The Ones to Watch: Katie Mowat, Grannies, Inc.

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Name: Katie Mowat
Company: Grannies, Inc. Ltd.
Established: June 2009
Twitter: @granniesinc
1. Describe your business in one sentence
Grannies, Inc. is an online knitwear company offering customers the opportunity to design their own knitwear accessories and have them hand knitted by a granny of their choice in the UK. 
2. How did you come up with the idea for your business?
I've always known that I would start my own company at some point and after two and a half years in a high-powered city job I decided to take the leap. I learned to knit during a university year abroad in California six years ago, where it had become a craze amongst celebs. The girls in the apartment opposite mine would always be knitting and were happy to teach me. I soon picked it up and have been knitting ever since. I am also a very keen skier and passionate about fashion on the slopes so I always used to knit my own beanies (and for friends). This is where the original idea came from. We launched with just beanies as our product but expanded to other knitwear accessories last winter season, allowing customers to create one-of-a-kind knitwear designs that really makes them stand out from the crowd.
The idea to employ grannies to knit the products came from when I was looking for knitters for the company and it seemed most of them were of the older generation. I wanted to develop the company into a ethically British brand, promoting British wool and manufacture in the UK so having a team of grannies hand making our products was a great fit.  It offers grannies to opportunity to earn extra income from doing exactly what they love and customers the knowledge that their product will be lovingly hand made for them by an expert knitter.

3. What have been your key challenges and how have you overcome them?
One of the biggest challenges I have faced is sourcing a yarn that was suitable for our product and was available in a good, wide range of colours. Many yarns are only produced in a small range of colours and I knew it was essential to offer my customers as many colour choices as possible to support the ‘design your own’ feature.  After much searching I decided I’d have to bite the bullet and have my own yarn range spun.  I found a charming mill in Devon who now produce all of our 100% merino yarns in 24 beautiful colours.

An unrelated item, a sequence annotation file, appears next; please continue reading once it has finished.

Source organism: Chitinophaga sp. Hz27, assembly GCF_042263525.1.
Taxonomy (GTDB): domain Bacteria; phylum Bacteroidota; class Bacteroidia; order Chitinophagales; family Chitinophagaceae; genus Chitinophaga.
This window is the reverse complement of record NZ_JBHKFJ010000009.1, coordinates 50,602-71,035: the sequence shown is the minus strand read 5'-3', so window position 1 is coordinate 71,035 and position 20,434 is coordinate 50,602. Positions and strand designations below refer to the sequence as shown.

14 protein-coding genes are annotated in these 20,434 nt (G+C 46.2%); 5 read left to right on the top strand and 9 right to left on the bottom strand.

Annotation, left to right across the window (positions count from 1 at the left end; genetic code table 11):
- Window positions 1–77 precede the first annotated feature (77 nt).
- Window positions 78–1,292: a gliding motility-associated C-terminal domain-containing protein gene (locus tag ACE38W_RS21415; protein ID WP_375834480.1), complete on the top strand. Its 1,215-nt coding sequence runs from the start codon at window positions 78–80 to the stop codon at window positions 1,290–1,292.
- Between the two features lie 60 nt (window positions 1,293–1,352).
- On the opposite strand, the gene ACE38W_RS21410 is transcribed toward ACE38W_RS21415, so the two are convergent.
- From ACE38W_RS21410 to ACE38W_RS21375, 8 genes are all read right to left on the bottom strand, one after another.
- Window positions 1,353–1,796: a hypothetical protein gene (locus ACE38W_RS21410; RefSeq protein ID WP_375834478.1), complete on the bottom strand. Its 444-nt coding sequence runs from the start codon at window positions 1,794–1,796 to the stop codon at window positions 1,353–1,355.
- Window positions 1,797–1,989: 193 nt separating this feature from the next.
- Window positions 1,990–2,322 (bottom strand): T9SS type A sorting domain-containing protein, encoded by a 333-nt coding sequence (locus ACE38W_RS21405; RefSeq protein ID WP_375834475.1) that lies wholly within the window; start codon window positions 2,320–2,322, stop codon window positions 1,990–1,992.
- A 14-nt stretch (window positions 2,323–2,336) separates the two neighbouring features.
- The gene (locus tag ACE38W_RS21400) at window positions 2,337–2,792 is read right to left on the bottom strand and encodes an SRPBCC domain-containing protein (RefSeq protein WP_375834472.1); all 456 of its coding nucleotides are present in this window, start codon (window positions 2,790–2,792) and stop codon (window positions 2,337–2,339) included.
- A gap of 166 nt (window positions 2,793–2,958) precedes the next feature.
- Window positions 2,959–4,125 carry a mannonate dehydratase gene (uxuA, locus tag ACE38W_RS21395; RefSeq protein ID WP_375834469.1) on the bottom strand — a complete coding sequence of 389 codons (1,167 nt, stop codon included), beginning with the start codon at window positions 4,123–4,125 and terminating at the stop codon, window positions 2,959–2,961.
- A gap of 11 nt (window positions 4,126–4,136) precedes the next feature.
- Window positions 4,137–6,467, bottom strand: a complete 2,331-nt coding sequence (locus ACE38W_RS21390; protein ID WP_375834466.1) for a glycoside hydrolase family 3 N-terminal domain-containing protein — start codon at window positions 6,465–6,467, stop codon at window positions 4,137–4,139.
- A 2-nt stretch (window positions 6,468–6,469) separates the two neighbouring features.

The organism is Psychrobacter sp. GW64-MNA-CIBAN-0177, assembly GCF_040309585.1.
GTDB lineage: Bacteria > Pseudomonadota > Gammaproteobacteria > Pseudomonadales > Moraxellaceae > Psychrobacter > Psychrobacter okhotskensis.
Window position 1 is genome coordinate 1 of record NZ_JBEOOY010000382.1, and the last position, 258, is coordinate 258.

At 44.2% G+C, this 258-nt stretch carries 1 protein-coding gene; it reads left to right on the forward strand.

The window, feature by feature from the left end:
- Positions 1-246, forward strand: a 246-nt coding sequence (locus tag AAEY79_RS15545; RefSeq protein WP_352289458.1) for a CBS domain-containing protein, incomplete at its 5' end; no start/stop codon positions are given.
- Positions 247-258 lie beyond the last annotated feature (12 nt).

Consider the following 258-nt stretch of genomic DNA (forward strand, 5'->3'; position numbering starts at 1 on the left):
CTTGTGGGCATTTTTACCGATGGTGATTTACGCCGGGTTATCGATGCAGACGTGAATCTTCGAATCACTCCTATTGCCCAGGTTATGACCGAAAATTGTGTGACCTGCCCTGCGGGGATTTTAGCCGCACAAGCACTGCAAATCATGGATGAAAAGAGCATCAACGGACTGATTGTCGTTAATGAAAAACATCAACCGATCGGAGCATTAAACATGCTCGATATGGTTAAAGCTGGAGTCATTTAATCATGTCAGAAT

A second challenge has been learning how to work from home. It’s a fairly harsh change from a big office block and I originally found it difficult to adapt. I’ve overcome this by allocating an area of my flat to my ‘office’ and making sure I do all my work there.  I also commit to various networking events and training that gets me out of the house and keeps me motivated.
4. How have you funded your start-up?
I have so far completely self funded Grannies, Inc. with savings I put aside while working in my last job. Our first year was fairly low in terms of outgoings since I built the website myself and didn’t need to buy much stock up-front due to the custom nature of our products. The second year, however, has needed more investment that the first, with a new website design and our own range of merino wool yarn, and was funded purely with the profits from the first year.
5. How do you market your business?
Mainly online, through social networking, email marketing, Facebook and banner advertising. We also have exhibited at the Ski and Snowboard Show at London Olympia the previous two years to get our name and concept out there.
6. What are your plans for the future?
Our plans for the future are to expand the range of hand knitted, custom products we offer on our website and are actually about to launch a small children’s accessory range. We are also very excited to be in the process of writing a ‘Grannies Inc Guide to Knitting’ book which we hope will launch us into the craft market and will be accompanied by a range of Grannies Inc yarns. We are really hoping to grow to be a strong British brand, reinvigorating the age old craft of knitting and educating the nation on the value of ethical fashion.